6 questions for Taco Bell’s Matt Prince on how the brand uses social media to make menu decisions

The chain’s headquarters has a room dedicated to social listening called The Fishbowl, and it takes the opinions of its fans very seriously -- especially about potatoes.

When Taco Bell has to make a big decision, it often uses social media as its North Star.

Matt Prince, senior manager of PR at Taco Bell, shared how the restaurant chain uses social media listening tool NetBase Quid to understand food trends and culture insights that affect everything from its content and brand voice to its packaging and menu innovations. 

How has Taco Bell’s approach to listening to consumers on social media changed over the years?
The brand's approach to social media has mirrored the evolution of consumers’ use of social media. As social channels like Twitter and Instagram have matured, and of course new platforms like TikTok emerge, the way in which consumers engage with and impact brands is very powerful. Fans’ voices are getting louder, and brands are listening more closely.

In addition, social media has caused the shelf life of trends to get shorter. In many cases, you can uncover a food trend through social, begin ideation and the food innovation development process, and by the time a product is born a year later, that trend has already passed. It forces you to move much quicker.

At Taco Bell HQ, we actually have a room dedicated to social listening. It’s called The Fishbowl (pictured below), and what started as one screen in a dark room has evolved to 12 screens at the center of our offices. Running 24/7, we have dashboards powered by Netbase Quid showing real-time conversations and trends revolving around our brand. The physical growth and focus of that room is a good indicator of how intently teams are paying attention to the social conversation.

Can you give some examples of items you have added to the menu based on social media conversations?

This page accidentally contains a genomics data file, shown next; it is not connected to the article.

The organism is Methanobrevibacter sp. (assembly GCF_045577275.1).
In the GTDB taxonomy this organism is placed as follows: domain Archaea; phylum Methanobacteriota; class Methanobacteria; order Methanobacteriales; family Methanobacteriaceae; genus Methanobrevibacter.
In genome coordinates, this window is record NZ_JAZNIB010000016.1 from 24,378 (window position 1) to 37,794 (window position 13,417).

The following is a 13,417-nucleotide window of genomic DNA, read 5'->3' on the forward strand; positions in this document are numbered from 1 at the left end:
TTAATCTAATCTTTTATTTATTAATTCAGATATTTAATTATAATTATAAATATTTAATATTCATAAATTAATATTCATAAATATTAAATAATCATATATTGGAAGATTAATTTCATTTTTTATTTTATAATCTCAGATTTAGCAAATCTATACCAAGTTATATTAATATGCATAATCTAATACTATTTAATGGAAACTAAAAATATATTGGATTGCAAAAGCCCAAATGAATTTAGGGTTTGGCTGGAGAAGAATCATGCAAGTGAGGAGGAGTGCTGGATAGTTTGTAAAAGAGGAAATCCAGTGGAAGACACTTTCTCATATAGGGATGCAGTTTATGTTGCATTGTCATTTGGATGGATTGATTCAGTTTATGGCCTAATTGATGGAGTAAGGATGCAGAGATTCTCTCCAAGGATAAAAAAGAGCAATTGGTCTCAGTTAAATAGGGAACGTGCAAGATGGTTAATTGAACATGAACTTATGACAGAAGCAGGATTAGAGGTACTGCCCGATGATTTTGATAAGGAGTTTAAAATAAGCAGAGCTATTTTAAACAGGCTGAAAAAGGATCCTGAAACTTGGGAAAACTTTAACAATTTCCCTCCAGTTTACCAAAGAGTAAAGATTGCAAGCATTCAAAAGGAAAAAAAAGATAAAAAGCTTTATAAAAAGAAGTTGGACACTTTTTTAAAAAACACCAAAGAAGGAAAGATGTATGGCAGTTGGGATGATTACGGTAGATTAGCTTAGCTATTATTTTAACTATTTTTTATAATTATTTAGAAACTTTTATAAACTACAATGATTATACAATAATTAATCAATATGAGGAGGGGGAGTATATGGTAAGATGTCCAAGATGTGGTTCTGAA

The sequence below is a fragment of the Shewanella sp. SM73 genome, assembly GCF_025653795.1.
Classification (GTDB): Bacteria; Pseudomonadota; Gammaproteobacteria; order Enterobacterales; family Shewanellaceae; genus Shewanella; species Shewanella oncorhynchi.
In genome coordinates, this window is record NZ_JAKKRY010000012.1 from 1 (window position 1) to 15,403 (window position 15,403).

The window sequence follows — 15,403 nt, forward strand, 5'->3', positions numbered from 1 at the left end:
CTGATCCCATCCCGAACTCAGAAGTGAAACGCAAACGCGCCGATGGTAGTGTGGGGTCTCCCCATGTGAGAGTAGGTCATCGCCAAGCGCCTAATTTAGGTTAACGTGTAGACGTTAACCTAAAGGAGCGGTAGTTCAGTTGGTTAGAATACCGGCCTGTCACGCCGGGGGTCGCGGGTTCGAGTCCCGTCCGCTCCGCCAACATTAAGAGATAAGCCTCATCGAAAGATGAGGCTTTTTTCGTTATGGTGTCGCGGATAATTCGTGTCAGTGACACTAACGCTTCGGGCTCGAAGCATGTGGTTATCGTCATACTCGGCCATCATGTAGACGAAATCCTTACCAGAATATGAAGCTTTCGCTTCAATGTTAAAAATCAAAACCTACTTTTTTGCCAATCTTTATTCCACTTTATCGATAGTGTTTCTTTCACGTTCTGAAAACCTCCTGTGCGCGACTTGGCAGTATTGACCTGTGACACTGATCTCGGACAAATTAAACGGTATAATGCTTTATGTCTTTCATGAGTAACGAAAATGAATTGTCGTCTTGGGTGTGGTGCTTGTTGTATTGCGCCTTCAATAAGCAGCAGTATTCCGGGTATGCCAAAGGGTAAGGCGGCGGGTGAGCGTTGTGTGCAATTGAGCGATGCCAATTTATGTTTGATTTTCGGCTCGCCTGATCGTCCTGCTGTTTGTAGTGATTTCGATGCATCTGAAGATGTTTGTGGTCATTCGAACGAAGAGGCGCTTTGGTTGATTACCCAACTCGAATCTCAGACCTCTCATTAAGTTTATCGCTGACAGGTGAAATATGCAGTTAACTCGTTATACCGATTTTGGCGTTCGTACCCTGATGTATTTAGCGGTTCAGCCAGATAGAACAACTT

Back in the summer of 2020, we announced the removal of a handful of menu items after months of analyzing the new way we are operating our restaurants during the pandemic. We simplified our menu to streamline operations and make the ordering experience more efficient for our team members and guests.

Most of the resulting social conversation was about the removal of our potatoes. We are always listening to our fans, and we heard them loud and clear when we removed potatoes. The potatoes are unique because they serve as an ingredient to make certain items vegetarian, and Taco Bell has long been a destination for craveable vegetarian food. For many reasons, not just because of the response, Taco Bell decided to start fresh in 2021 and bring back potatoes as part of a broader commitment to expanding vegetarian offers.

Was there ever a time where this backfired?
Nothing that’s backfired, but certainly learnings along the way. One example, we have a very active and passionate fan base for the Beefy Crunch Burrito. Through the years, we’ve worked closely with it to bring the product back several times and actually used social conversation in our advertising to highlight the power of social media and a passionate fan base. That passion can very quickly turn to frustration when products return for just a limited time. So it’s important to be as transparent as possible and manage expectations to the best of your ability. 

What’s one of the weirdest conversations you’ve seen about Taco Bell’s menu items on social?
When we decided to bring back potatoes at the start of the year, we decided to make the announcement with our CEO, Mark King, as, well, a potato. It was one of those moments where you second guess a tactic but trust the larger creative experts around you, and sure enough it was a big hit.

What has social media chatter affected outside of your menu?
It's also driven inspiration and ideation for some of our largest activations. Things like helicoptering a taco truck to Bethel, Alaska or saving the first Taco Bell. Even Taco Bell Weddings and our “Demolition Man” activation at Comic-Con were powered by the insights discovered in social media. Social monitoring and social conversations aren’t proprietary to any brand; it’s the ability in which you can organize, execute and amplify that allows your brand to succeed when it comes to social listening.

What PR firm do you work with?

This story first appeared on PRWeek US.


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